YAN – Dearborn
State Rep. Abdullah Hammoud is on a mission to end what he calls “discrimination by pollution” where some neighborhoods in Dearborn suffer asthma levels as much as four times higher than the state average.
Hammoud introduced a state bill last year to increase the transparency in reporting pollution levels and the sources of pollution. Earlier this year, he brought his fight to the local level, urging the city council to adopt an ordinance that would help improve air quality by tightening some environmental regulations.
Hammoud said there was a “broad base” of support for the resolution, including Congresswoman Debbie Dingell and Wayne County Commissioner Sam Baydoun as well as activists on the ground.
In an interview with the Yemeni American News, Hammoud urged council members to take a vote on the ordinance, even if they need to amend it.
“I think we can get it done,” Hammoud said.
Additionally to being a voice for Dearborn, Hammoud has been an effective lawmaker, introducing and sponsoring several bills that were signed into law since joining the Legislature.
Earlier this year, he introduced a resolution recognizing April as Arab American Heritage Month.
“We’ve also been big winners in the budget. We’ve brought back over 10 million new dollars to the city of Dearborn,” Hammoud told YAN.
That money includes a $500,000 in funding to the Arab American National Museum and $6 million to a Henry Ford College project.
“We’ve had many great wins within the city,” Hammoud said.
Hammoud stressed the importance of building relationships with his colleagues, so they can understand his perspective when he talks about the needs of the city and the community.
In fact, the state rep has made a mission to introduce legislators to Dearborn over the past years.
“I’ve been able to bring over 50 state representatives to the city of Dearborn – Republican and Democrat. I give them a tour, make sure they get some good food before they leave, and use that as a means to build bridges.”
Hammoud was elected in the State House in 2016 to become the first Muslim American to represent Dearborn in the legislative body.
At just 29, the lawmaker represents a new generation of activism that is not only interested in advocacy for the community but determined in pursuing public service to improve society as a whole.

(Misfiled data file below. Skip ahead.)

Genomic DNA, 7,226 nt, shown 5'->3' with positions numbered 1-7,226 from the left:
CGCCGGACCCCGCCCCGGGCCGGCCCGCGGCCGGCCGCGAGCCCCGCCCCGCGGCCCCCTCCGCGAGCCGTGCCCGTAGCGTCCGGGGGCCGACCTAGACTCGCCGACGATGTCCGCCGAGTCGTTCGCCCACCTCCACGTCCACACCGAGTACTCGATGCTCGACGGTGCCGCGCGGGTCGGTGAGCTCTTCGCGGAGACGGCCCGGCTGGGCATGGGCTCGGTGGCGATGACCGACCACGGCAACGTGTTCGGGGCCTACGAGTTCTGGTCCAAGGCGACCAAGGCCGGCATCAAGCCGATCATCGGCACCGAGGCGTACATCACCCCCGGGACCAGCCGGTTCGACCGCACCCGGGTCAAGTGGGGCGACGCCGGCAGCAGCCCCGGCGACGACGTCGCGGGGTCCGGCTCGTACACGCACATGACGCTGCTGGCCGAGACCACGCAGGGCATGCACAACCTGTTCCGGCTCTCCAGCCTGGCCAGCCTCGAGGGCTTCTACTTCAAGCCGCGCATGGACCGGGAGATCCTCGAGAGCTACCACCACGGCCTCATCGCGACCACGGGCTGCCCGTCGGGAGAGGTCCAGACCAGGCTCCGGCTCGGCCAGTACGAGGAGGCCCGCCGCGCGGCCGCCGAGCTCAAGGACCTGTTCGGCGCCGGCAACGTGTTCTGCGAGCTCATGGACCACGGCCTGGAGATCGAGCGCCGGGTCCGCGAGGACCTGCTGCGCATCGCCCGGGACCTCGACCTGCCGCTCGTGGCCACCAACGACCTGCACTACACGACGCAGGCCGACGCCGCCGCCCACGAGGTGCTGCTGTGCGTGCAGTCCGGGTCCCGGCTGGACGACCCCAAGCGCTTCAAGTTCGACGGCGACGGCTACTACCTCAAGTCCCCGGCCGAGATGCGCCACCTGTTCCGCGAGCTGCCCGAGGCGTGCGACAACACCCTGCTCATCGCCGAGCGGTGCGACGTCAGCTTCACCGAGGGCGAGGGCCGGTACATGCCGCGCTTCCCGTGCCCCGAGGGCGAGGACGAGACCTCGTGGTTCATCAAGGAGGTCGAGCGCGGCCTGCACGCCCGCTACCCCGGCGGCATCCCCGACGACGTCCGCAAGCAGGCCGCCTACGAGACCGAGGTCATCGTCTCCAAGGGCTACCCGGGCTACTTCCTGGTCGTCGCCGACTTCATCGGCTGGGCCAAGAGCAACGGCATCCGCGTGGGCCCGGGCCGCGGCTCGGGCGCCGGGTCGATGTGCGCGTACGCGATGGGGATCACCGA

“If I can look back at my tenure in the House and identify things that help identify the lives of Dearborn residents, that’s ultimately success as I could define it. Leaving the office better than when I first got there, making sure that we did something with the time we had to enact positive change and also to inspire, to inspire that next generation of youth,” Hammoud said.
The damn roads
Gov. Gretchen Whitmer, who won in 2016 in a campaign focused on fixing the “damn roads” has proposed a 45-cent gas hike to repair the state’s crumbling streets.
Hammoud said before implementing the tax increase, the state should look into other avenues for funding and long term plans to fix the issue.
One problem, the state rep said, is that all roads – no matter how frequently travelled – get the same amount of money.
“If we appropriated the money equitably, so that the roads that have more drivers on them, larger trucks, more lanes highways, received more money, that’s one approach we can do. Secondly, we can start making sure that the trucks, which are damaging the roads mostly are paying their fair share.”
Hammoud also called for looking into the methods for building the roads to hold contractors accountable.
Indeed, while Michigan’s harsh winters and hot summers contribute to the terrible conditions of the streets, it seems that the roads in the state deteriorate at an astounding rate. An internet meme comparing a still-intact roman street built 1700 years ago to a pothole-ridden Michigan road built in 2018 has gone viral over the past year.
The state rep said we should be investing to build our roads to last, not patching potholes for one year.
The roads are only one aspect out of the dozens of bills that get introduced in Lansing every year – issues that Hammoud said deeply affect the lives of residents.
Hence, Hammoud said the community must remain politically active to hold politicians accountable, himself included.
“My message to the community is to stay engaged,” he said. “The more the community is engaged, the more town halls they attend, the more rallies they hold – that’s how they build political capital and apply to political pressure to make sure that their elected officials are representing them the way they want to be represented.”